Quote
2. MRI apparantly *can" show a trapped nerve... but isn't guaranteed to, especially if the nerve isn't pinched between discs but in its normal position but trapped because it is inflamed and swollen:
Doggone it.  Everything is so complicated.


Quote
http://answers.yahoo.com/question/index?qid=20080902194406AAgNJjj

Did anyone mention Alexander Technique too you?
No.  You are the very first person who has ever said that to me.

But keep in mind I have only been to around 45-50 doctors, 3 Chiropractors, and 3 or 4 physical therapists.  + I have talked to who knows how many patients in waiting rooms.

I think I would need to see 100 doctors before I qualified for top secret medical advice like Alexander Technique.


Or maybe my symptoms were so severe that they decided it had to be something much worse and scarier so they didn't want to get my hopes up?

Quote
Quote
Also, what would it take to cause pain everywhere?  Could 1 trapped nerve do that?  What would it take?

My belief is that once a trapped nerve is involved, almost any damn feeling of pain is possible - but hey, so not a doctor!
Advice from patients is usually better than advice from a doctor.

Quote
Quote
Cherry Red is softer than Brown.  So if u r going Cherry then u may as well go all the way soft.

I went for the browns because the tactile feedback comes before I bottom them out,  encouraging me therefore NOT to bottom them  out.
I would rather have a brown with a long travel to virtually guarantee not bottoming out.

Or I would like a Red with an electronic click.  I could not find any option for clicky keys in my Windoze xp box.  Do u know of one?

I have a W7 box from November that I never unpacked.  Does W7 have clicky keys option?

An electronic click could maybe help me not to crash the keys.
Rosewill RK-9000RE #1 (Broke on day 26, fixed with Scotch Tape on day 42, barely holding together)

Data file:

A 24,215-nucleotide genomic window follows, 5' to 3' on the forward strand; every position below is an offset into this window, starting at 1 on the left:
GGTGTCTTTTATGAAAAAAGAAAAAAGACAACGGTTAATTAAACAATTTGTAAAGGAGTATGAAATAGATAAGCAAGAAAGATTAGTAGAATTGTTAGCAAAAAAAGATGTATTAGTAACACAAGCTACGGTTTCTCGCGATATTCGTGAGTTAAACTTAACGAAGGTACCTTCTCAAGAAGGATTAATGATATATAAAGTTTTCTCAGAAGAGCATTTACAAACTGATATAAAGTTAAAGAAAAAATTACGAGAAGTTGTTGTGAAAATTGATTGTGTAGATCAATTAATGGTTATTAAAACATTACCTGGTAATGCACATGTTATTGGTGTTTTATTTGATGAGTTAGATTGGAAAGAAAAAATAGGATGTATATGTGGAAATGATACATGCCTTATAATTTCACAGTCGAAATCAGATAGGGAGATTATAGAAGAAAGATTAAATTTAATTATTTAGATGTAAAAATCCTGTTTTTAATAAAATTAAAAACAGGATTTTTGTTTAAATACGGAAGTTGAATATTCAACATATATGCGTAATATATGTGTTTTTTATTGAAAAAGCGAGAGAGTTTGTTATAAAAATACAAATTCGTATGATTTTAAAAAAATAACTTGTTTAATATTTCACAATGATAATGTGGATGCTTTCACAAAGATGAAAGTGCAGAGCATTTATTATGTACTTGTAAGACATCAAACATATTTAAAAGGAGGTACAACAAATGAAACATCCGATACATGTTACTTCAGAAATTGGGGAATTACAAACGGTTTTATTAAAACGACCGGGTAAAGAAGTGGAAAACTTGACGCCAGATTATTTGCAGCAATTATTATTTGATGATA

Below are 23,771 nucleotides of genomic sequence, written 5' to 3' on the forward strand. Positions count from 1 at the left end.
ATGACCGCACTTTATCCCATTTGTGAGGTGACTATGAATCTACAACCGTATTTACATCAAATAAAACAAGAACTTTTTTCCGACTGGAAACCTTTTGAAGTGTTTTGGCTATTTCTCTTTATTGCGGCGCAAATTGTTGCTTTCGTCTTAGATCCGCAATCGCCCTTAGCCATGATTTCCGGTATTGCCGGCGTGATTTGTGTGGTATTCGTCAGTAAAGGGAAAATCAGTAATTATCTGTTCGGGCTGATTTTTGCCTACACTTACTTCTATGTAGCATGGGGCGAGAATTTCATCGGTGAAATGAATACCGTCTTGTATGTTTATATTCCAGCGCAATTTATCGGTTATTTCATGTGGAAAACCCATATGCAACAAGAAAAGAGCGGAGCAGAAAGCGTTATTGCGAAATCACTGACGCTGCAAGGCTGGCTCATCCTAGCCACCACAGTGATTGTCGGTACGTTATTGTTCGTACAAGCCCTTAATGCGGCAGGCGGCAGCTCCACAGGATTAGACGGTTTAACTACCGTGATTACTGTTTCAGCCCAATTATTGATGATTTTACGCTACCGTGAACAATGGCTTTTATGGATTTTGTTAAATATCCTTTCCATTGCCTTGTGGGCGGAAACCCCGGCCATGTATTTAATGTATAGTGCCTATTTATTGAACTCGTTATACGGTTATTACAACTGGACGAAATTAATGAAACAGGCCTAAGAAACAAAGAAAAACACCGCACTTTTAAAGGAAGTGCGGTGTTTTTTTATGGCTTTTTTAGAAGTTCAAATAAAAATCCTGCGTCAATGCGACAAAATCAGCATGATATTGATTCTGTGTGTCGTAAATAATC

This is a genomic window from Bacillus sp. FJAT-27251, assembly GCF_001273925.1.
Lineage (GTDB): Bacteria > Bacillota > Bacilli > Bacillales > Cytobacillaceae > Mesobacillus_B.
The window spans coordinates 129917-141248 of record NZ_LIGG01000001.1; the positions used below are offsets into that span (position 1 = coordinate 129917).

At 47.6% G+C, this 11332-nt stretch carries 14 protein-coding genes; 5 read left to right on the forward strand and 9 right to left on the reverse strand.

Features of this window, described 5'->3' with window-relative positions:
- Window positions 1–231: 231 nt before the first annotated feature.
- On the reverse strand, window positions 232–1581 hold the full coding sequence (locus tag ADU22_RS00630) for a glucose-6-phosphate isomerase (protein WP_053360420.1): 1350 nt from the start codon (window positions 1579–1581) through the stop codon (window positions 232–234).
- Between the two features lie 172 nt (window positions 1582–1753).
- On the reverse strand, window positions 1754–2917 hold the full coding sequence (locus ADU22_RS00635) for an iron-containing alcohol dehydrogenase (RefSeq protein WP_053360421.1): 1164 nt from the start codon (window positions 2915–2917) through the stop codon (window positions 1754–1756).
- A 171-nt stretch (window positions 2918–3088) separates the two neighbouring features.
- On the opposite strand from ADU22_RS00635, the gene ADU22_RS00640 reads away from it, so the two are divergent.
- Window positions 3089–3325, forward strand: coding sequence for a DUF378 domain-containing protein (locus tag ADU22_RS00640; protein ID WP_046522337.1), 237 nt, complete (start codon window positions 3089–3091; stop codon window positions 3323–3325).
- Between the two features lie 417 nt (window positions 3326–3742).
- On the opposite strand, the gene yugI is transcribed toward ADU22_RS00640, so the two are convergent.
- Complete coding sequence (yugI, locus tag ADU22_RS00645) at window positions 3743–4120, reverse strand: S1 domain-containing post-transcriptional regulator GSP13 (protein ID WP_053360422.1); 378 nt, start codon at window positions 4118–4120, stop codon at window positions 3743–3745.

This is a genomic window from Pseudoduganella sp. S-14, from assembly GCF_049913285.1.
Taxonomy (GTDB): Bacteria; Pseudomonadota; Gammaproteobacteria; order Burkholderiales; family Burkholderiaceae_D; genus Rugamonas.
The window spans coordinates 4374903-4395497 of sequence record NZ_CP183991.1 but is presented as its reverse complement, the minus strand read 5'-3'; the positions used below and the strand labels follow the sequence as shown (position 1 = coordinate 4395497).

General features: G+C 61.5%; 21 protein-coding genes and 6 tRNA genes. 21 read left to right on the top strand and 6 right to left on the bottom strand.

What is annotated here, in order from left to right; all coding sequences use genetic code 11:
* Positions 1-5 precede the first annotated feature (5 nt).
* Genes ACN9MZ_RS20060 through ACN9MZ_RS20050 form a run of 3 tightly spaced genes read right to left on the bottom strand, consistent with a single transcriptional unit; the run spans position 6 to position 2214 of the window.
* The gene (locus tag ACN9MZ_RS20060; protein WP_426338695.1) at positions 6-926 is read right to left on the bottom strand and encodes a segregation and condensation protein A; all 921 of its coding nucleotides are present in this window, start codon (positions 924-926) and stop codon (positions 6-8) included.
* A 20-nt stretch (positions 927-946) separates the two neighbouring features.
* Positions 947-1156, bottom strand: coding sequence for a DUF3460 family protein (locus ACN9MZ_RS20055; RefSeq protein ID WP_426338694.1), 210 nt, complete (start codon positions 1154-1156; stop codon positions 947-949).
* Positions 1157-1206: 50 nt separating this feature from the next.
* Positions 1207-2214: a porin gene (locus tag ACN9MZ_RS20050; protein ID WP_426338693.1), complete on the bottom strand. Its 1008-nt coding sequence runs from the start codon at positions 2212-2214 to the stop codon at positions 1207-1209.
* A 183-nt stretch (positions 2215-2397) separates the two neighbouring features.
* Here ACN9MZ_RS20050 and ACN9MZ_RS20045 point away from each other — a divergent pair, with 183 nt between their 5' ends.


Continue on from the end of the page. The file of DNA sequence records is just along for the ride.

Rosewill RK-9000RE #2 (Lubed, still in the box.  I am afraid to use it because it will break like the first one)

Offline TotalChaos

  • Posts: 733
  • Location: Houston, Texas
  • Indy Game Coder
Re: Current running top keyboard recommendations for RSI sufferers
« Reply #58 on: Fri, 01 February 2013, 16:23:57 »
2. MRI apparantly *can" show a trapped nerve... but isn't guaranteed to, especially if the nerve isn't pinched between discs but in its normal position but trapped because it is inflamed and swollen:

http://answers.yahoo.com/question/index?qid=20080902194406AAgNJjj
That guy on Yahoo.  His symptoms sound exactly like what a trapped nerve should do!  I do not have his symptoms at all.  I have never had any symptoms that felt like a trapped nerve (weakness, numbness, tingling).

So now I am figuring I definitely don't have this pinched nerve in spine concept.  But I keep an open mind.  :)
Rosewill RK-9000RE #1 (Broke on day 26, fixed with Scotch Tape on day 42, barely holding together)
Rosewill RK-9000RE #2 (Lubed, still in the box.  I am afraid to use it because it will break like the first one)

Re: Current running top keyboard recommendations for RSI sufferers
« Reply #59 on: Fri, 01 February 2013, 17:07:30 »
But keep in mind I have only been to around 45-50 doctors, 3 Chiropractors, and 3 or 4 physical therapists.  + I have talked to who knows how many patients in waiting rooms.

I think I would need to see 100 doctors before I qualified for top secret medical advice like Alexander Technique.

It's the nature of for profit medicine - US treatment tends to be the most profitable possible rather than the most effective. For example, US hospitals use expensive heart drugs that test less well than prescription fish grade oils that European hospitals tend to prescribe, and so many unsuitable by-passes are performed that they are overall a wash on patient  outcome - because surgery itself is dangerous and performing it on lots of people who don't really need it will get some of them killed.

Re. AT: musicians really know their stuff and network compulsively, so try to find out which teacher near you the local music schools use.



Quote
Or I would like a Red with an electronic click.  I could not find any option for clicky keys in my Windoze xp box.  Do u know of one?

I rarely use windows these days, hence the xmonad reference. (It's the most advanced Linux tiling manager.)

Quote
An electronic click could maybe help me not to crash the keys.

Have you thought about o-rings???


Re: Current running top keyboard recommendations for RSI sufferers
« Reply #60 on: Fri, 01 February 2013, 17:08:55 »
2. MRI apparantly *can" show a trapped nerve... but isn't guaranteed to, especially if the nerve isn't pinched between discs but in its normal position but trapped because it is inflamed and swollen:

http://answers.yahoo.com/question/index?qid=20080902194406AAgNJjj
That guy on Yahoo.  His symptoms sound exactly like what a trapped nerve should do!  I do not have his symptoms at all.  I have never had any symptoms that felt like a trapped nerve (weakness, numbness, tingling).